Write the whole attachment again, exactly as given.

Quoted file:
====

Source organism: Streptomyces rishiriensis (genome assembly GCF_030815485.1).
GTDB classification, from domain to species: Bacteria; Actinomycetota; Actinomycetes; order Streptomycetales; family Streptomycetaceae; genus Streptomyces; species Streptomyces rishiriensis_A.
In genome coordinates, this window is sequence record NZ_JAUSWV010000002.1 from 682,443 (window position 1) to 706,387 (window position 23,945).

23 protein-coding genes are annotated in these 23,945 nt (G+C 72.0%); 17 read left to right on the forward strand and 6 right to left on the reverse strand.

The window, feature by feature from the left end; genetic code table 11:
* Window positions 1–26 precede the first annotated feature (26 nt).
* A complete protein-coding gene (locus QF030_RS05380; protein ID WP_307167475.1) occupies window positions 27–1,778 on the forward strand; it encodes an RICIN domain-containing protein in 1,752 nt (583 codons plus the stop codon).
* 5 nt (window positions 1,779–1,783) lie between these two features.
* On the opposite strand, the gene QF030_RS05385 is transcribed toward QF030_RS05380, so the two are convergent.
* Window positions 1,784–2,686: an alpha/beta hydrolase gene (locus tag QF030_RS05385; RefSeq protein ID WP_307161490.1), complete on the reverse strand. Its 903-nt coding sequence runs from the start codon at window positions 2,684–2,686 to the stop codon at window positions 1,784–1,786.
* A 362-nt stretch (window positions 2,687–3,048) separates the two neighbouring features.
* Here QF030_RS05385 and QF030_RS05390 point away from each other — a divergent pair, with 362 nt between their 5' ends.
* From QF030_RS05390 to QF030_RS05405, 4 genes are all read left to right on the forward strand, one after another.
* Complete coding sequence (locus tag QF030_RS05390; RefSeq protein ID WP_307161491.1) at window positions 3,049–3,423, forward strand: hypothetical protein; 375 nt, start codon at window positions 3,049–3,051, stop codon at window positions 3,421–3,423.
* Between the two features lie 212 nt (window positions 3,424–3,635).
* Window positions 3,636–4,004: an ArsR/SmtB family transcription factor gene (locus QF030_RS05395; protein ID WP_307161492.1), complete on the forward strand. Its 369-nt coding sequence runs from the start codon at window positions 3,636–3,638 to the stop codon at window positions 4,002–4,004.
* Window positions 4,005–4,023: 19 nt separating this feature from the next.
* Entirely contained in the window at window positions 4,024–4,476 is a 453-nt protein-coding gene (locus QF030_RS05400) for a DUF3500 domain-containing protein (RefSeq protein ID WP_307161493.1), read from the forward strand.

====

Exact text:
Source organism: Streptomyces rishiriensis (genome assembly GCF_030815485.1).
GTDB classification, from domain to species: Bacteria; Actinomycetota; Actinomycetes; order Streptomycetales; family Streptomycetaceae; genus Streptomyces; species Streptomyces rishiriensis_A.
In genome coordinates, this window is sequence record NZ_JAUSWV010000002.1 from 682,443 (window position 1) to 706,387 (window position 23,945).

23 protein-coding genes are annotated in these 23,945 nt (G+C 72.0%); 17 read left to right on the forward strand and 6 right to left on the reverse strand.

The window, feature by feature from the left end; genetic code table 11:
* Window positions 1–26 precede the first annotated feature (26 nt).
* A complete protein-coding gene (locus QF030_RS05380; protein ID WP_307167475.1) occupies window positions 27–1,778 on the forward strand; it encodes an RICIN domain-containing protein in 1,752 nt (583 codons plus the stop codon).
* 5 nt (window positions 1,779–1,783) lie between these two features.
* On the opposite strand, the gene QF030_RS05385 is transcribed toward QF030_RS05380, so the two are convergent.
* Window positions 1,784–2,686: an alpha/beta hydrolase gene (locus tag QF030_RS05385; RefSeq protein ID WP_307161490.1), complete on the reverse strand. Its 903-nt coding sequence runs from the start codon at window positions 2,684–2,686 to the stop codon at window positions 1,784–1,786.
* A 362-nt stretch (window positions 2,687–3,048) separates the two neighbouring features.
* Here QF030_RS05385 and QF030_RS05390 point away from each other — a divergent pair, with 362 nt between their 5' ends.
* From QF030_RS05390 to QF030_RS05405, 4 genes are all read left to right on the forward strand, one after another.
* Complete coding sequence (locus tag QF030_RS05390; RefSeq protein ID WP_307161491.1) at window positions 3,049–3,423, forward strand: hypothetical protein; 375 nt, start codon at window positions 3,049–3,051, stop codon at window positions 3,421–3,423.
* Between the two features lie 212 nt (window positions 3,424–3,635).
* Window positions 3,636–4,004: an ArsR/SmtB family transcription factor gene (locus QF030_RS05395; protein ID WP_307161492.1), complete on the forward strand. Its 369-nt coding sequence runs from the start codon at window positions 3,636–3,638 to the stop codon at window positions 4,002–4,004.
* Window positions 4,005–4,023: 19 nt separating this feature from the next.
* Entirely contained in the window at window positions 4,024–4,476 is a 453-nt protein-coding gene (locus QF030_RS05400) for a DUF3500 domain-containing protein (RefSeq protein ID WP_307161493.1), read from the forward strand.